The next day, low boil the mixture for 75 minutes, immersion blend, then pour into jars. You can refrigerate your jam immediately to eat within a few weeks, or, if you’re using wide mouth jars rated for the freezer, freeze them. You can also go the whole mile and process them to be shelf stable, following all the recommended guidelines for canning at your altitude. I enjoy a half pint jar for this use, which you process at the same times for a pint.
Stuffed green tomatoes
Everyone stuffs a red tomato but, while delicious, they are functionally a PITA. They’re soft and soggy and break easily. A green tomato, if seasoned right, is a sturdier vehicle, but also provides this perfect tart balance to the stuffing, which should lean toward sweet. To that end, I plucked a Honeycrisp apple and mixed it with some plump raisins, ground pork, and black rice to make this sweet and tart stuffed tomato. (Look at it. That colour can’t be beat.)
Pickled green tomatoes
I never gave green pickled tomatoes the time of day until I made them myself. And when I did, I skipped the big toms and went for the cherries. Pickled cherry tomatoes, it turns out, are a perfect cocktail foil. I couldn’t personally say, because I don’t drink, but Claire Lower has been conducting “long-term cocktail compatibility testing” that she assures me is very comprehensive. [Editor’s note: I do not know a more perfect cocktail pickle. — Claire]
I use a pretty widespread dill pickle recipe: 1 cup water, 1 cup vinegar, 1 tablespoon salt. Pack your jars with green cherry tomatoes, a good amount of dill and garlic cloves, and pickling spices (I like mustard seed and peppercorn, but you can legit buy a container of pickling spice), along with one grape leaf, oak leaf, or some Pickle Crisp. You can also add a hot pepper to bring up the heat index. Boil your brine, cool for 10 minutes, and pour over your tomatoes, leaving have an inch of headroom at the top of the jar, then close it up with a new lid.
These can hang out in your fridge and be eaten within a few weeks, but they need at least a week to really become pickles. You can also process them. Lesley Kinzel’s sous-vide method is the one I use these days, and one does not question Lesley Kinzel’s Pickles.
Green tomatoes usually have a compatriot this time of year: tomatillos. They’re late bloomers, and make a great garden clean-out project. I take all of my tomatillos, my green tomatoes, a few yellow onions (when they’re not on national recall), and at least one head of garlic. Thick slice the produce and lay it on baking sheets, sprinkle everything with a generous amount of salt, pepper, brown sugar, and lime juice, then roast them in a rimmed roasting pan in a 200-degree oven until they are a bubbly, juicy mess. It may take a few rounds.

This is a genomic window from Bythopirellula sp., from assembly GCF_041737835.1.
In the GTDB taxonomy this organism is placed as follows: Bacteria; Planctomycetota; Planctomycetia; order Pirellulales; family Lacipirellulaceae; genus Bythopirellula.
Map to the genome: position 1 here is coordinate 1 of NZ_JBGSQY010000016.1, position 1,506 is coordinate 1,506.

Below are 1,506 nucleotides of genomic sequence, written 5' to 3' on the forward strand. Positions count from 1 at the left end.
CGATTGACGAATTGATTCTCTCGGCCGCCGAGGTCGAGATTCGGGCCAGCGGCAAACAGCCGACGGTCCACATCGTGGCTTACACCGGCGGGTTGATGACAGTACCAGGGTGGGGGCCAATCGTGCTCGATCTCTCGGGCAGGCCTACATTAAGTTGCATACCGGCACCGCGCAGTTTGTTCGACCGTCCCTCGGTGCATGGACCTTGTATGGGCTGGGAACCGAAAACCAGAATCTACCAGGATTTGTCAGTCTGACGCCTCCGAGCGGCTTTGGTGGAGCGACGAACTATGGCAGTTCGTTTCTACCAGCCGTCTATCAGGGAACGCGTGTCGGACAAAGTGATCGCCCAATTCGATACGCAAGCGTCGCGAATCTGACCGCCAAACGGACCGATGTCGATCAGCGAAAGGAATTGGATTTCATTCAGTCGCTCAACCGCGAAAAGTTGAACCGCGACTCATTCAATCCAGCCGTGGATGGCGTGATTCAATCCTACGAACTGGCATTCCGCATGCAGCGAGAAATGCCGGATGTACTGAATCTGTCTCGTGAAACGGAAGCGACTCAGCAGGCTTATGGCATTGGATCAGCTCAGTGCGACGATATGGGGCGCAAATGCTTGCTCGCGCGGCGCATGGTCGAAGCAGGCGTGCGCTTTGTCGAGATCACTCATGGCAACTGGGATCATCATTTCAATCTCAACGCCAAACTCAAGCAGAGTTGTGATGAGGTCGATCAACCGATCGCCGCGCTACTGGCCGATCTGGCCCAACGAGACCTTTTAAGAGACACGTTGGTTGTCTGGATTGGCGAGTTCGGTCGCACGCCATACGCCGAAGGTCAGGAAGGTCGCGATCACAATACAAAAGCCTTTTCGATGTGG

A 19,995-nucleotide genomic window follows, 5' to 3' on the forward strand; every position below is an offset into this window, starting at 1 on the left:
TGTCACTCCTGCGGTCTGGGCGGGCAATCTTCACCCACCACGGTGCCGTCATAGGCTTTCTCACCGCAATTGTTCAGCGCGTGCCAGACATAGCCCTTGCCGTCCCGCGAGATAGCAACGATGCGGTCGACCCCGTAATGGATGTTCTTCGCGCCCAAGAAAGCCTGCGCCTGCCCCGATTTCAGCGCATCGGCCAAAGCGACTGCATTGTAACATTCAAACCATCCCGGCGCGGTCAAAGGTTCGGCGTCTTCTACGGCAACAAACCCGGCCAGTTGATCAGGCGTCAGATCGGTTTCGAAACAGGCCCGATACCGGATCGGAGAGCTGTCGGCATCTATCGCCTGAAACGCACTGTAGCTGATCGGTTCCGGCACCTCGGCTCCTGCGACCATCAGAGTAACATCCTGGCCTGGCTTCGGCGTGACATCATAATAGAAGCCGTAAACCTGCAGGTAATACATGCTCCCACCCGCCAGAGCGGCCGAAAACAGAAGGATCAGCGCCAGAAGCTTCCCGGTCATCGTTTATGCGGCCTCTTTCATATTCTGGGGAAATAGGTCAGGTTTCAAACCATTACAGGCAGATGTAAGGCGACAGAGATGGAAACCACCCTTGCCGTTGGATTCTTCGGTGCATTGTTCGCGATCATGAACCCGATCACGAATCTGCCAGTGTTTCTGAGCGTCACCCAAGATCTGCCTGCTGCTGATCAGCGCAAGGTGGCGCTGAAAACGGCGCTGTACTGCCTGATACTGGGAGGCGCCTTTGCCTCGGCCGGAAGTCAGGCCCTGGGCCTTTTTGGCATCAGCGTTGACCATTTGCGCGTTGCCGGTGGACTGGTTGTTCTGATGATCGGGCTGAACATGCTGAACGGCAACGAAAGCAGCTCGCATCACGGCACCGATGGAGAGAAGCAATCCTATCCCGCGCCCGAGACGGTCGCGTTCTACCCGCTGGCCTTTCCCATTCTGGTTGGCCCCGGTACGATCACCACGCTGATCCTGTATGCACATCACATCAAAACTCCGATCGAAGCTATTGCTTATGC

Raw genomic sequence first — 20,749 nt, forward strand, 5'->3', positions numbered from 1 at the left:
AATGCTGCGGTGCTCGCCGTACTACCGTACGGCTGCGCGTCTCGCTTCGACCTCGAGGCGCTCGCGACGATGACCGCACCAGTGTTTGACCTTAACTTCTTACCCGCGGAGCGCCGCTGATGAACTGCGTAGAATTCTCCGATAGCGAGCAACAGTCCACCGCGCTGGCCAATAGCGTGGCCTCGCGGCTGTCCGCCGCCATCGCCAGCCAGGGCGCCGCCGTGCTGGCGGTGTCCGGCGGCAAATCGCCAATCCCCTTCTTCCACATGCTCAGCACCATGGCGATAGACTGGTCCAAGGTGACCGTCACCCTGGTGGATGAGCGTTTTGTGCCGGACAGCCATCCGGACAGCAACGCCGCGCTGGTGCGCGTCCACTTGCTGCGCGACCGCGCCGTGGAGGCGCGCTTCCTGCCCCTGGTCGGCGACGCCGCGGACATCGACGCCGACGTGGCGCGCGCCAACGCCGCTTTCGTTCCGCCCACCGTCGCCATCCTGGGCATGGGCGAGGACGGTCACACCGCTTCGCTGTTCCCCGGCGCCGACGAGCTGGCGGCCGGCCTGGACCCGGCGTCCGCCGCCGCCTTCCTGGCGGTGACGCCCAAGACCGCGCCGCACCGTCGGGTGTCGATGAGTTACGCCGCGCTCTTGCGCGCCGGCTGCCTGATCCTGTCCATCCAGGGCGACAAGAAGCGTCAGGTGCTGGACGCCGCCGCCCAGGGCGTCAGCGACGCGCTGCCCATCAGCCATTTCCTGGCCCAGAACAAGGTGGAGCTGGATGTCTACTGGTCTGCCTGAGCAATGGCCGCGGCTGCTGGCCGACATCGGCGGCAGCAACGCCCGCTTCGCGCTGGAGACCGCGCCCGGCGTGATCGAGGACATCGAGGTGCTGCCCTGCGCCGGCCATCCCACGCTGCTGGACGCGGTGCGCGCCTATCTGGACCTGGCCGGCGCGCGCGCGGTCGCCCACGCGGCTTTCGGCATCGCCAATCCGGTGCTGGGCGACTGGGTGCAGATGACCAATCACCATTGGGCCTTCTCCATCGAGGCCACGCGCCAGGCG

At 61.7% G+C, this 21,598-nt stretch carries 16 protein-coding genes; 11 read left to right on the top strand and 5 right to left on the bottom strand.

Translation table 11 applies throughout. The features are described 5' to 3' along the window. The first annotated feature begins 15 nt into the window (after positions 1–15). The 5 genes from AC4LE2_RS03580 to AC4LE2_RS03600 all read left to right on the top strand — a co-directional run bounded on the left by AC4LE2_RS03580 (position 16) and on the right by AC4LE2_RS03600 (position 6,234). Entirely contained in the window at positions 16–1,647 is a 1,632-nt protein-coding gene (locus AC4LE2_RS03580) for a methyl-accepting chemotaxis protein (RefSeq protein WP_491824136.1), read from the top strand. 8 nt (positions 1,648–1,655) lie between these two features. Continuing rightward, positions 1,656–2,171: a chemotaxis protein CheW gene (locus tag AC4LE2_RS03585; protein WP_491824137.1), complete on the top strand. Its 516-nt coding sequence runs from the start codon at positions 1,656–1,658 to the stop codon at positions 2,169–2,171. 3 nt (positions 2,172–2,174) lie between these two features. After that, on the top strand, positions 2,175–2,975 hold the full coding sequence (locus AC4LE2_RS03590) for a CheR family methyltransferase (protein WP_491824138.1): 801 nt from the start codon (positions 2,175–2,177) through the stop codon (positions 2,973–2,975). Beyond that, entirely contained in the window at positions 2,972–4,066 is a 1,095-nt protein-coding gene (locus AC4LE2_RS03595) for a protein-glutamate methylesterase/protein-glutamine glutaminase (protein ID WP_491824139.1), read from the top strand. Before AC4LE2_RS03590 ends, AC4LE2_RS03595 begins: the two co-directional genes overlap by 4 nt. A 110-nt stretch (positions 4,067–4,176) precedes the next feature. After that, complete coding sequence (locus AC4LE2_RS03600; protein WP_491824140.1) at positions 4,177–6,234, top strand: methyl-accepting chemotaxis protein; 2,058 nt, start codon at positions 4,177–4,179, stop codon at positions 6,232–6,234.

Dump the vegetables and their juices into a food processor, along with a full head of cilantro — stems and all — and a bunch or two of chopped scallions. Add more lime juice and a little apple cider vinegar to taste. Pulse until it’s the consistency you enjoy. I like to get to a place where the cilantro and scallions still have crunch, but everything else is pretty well broken down.
You can use this as a salsa on its own, fresh out of the food processor, but it freezes beautifully. I love to slow cook chicken thighs or pork shoulders in it until they fall apart, and I’ve stuffed many tamales with a version of this. It is, hands down, my friends’ favourite item that comes out of my kitchen all year. 11/10, would recommend.
Imagine the above salsa if you left it fresh, crunchy and sharp, and it took 10% of the time and dishes. It can be yours.
Toss chopped green tomatoes with 1 part olive oil, 2 parts orange juice, and a healthy amount of salt and leave overnight. Now add chopped scallions and chopped cilantro and garlic. The tomatoes will macerate overnight and mix with the refreshingly sweet OJ, resulting in a bright and balanced salsa. Dip a chip in it, spoon it over shrimp tacos, or just throw it on any piece of fish or chicken.
OK, but really. What the hell are y’all doing with all this jam and chutney?